But it was a happy and beautiful bride who came down the old, homespun- carpeted stairs that September noon - the first bride of Green Gables, slender and shining-eyed, in the mist of her maiden veil, with her arms full of roses. Gilbert, waiting for her in the hall below, looked up at her with adoring eyes. She was his at last, this evasive, long-sought Anne, won after years of patient waiting. It was to him she was coming in the sweet surrender of the bride. Was he worthy of her? Could he make her as happy as he hoped? If he failed her - if he could not measure up to her standard of manhood - then, as she held out her hand, their eyes met and all doubt was swept away in a glad certainty. They belonged to each other; and, no matter what life might hold for them, it could never alter that. Their happiness was in each other’s keeping and both were unafraid.
L.M. Montgomery (Anne's House of Dreams (Anne of Green Gables, #5))
I really like the thing called friendship. And I think the most fulfilling kind of friendship is the one that you stumble quite randomly upon. Unexpected and unknown. You can learn a lot about yourself from these kinds of friendships, and some last a long time while others last only for the duration of time that you have together! But then I wonder, is the length of a friendship measured by the time you are given to spend within each others' company? Or is it measured by how long into the future you can look back at the photos you took, look back and replay the adventures and the laughter in your head; still feeling like it was one of the "bestest" times of your life? Because if it's the latter, I have a thousand friends!
C. JoyBell C.
Even if it were possible to cast my horoscope in this one life, and to make an accurate prediction about my future, it would not be possible to 'show' it to me because as soon as I saw it my future would change by definition. This is why Werner Heisenberg's adaptation of the Hays Office—the so-called principle of uncertainty whereby the act of measuring something has the effect of altering the measurement—is of such importance. In my case the difference is often made by publicity. For example, and to boast of one of my few virtues, I used to derive pleasure from giving my time to bright young people who showed promise as writers and who asked for my help. Then some profile of me quoted someone who disclosed that I liked to do this. Then it became something widely said of me, whereupon it became almost impossible for me to go on doing it, because I started to receive far more requests than I could respond to, let alone satisfy. Perception modifies reality: when I abandoned the smoking habit of more than three decades I was given a supposedly helpful pill called Wellbutrin. But as soon as I discovered that this was the brand name for an antidepressant, I tossed the bottle away. There may be successful methods for overcoming the blues but for me they cannot include a capsule that says: 'Fool yourself into happiness, while pretending not to do so.' I should actually want my mind to be strong enough to circumvent such a trick.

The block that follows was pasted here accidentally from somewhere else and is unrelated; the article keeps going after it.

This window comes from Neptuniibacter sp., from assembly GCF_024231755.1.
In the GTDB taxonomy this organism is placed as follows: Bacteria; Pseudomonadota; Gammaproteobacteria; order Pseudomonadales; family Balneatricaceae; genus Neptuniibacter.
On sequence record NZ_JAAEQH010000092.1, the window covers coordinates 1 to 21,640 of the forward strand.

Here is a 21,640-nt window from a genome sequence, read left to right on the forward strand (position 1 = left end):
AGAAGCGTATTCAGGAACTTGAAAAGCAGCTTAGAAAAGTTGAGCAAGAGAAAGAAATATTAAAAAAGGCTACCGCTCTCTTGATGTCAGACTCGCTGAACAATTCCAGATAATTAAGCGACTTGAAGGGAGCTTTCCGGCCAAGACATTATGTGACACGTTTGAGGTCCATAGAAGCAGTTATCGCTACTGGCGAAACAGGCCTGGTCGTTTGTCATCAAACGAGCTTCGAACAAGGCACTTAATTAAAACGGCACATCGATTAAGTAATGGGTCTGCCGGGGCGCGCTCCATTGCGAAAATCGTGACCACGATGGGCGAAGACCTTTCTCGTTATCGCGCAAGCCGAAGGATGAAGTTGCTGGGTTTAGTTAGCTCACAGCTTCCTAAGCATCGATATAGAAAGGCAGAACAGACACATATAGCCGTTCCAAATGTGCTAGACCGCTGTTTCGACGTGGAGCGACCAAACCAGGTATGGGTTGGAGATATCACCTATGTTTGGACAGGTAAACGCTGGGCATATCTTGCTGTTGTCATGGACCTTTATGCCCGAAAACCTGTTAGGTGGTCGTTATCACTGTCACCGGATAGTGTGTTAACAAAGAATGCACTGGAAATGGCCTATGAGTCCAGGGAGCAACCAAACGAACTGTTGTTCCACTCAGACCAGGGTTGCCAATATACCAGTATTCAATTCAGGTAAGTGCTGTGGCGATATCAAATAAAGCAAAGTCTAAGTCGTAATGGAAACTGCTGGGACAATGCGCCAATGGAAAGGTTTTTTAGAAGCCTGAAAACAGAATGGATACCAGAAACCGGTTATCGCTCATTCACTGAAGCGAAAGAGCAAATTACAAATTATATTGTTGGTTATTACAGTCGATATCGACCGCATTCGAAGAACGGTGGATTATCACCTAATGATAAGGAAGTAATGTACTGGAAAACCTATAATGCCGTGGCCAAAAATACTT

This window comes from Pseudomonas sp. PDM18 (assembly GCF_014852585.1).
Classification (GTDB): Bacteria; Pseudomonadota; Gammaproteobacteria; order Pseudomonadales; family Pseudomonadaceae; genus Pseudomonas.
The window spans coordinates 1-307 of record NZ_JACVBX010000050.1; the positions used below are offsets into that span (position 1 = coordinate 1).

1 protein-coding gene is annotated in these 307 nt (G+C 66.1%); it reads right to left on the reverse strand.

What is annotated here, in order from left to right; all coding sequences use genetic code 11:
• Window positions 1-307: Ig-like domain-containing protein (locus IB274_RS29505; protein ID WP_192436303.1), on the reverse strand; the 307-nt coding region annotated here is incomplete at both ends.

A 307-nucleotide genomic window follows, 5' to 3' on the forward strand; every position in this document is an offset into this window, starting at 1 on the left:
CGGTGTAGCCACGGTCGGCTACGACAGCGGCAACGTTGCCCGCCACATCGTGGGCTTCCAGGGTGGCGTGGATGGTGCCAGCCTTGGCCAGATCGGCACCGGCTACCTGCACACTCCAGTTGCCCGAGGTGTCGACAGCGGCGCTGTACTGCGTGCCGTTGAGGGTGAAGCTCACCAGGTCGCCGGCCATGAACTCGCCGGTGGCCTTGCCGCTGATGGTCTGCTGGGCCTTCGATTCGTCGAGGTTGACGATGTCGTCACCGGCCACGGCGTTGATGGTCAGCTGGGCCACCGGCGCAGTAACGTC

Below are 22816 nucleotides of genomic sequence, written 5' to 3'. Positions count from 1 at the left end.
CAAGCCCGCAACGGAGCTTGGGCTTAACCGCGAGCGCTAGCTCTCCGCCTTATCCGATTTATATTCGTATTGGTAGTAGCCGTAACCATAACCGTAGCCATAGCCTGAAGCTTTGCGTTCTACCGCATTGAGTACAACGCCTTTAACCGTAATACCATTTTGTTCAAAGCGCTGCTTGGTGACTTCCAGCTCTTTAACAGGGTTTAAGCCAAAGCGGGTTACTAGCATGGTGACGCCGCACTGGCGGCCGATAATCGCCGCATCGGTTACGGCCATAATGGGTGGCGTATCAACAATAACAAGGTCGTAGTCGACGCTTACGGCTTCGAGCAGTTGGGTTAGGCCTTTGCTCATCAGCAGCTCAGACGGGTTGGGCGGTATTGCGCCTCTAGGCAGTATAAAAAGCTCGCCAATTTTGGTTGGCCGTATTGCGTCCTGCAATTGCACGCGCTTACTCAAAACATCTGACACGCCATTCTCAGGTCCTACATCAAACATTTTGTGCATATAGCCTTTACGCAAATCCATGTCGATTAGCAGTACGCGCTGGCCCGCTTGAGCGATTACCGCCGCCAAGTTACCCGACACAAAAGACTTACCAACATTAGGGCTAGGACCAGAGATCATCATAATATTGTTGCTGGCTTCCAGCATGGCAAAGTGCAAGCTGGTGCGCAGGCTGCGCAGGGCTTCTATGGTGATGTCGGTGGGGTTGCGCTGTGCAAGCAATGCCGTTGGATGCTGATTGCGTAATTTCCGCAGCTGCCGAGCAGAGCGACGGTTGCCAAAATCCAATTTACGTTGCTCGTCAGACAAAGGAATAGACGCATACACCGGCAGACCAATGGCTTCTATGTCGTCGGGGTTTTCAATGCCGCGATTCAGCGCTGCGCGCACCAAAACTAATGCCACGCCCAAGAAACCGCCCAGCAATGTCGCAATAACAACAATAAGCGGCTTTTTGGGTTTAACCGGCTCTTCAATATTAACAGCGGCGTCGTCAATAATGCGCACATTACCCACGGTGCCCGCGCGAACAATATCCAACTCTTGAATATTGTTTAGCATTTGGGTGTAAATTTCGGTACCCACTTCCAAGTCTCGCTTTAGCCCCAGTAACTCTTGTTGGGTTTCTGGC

Christopher Hitchens (Hitch 22: A Memoir)
I think a persons life is supposed to be like a DVD. You can see the version everyone else sees, or you can choose the directors cut-the way he wanted you to see it, before everything else got in the way. There are menus, probably, so that you can start at the good spots and not have to relive the bad ones. You can measure your life by the number of scenes you’ve survived, or the minutes you’ve been stuck there. Probably, though, life is more like one of those dumb video surveillance tapes. Grainy, no matter how hard you stare at it. And looped: the same thing, over and over.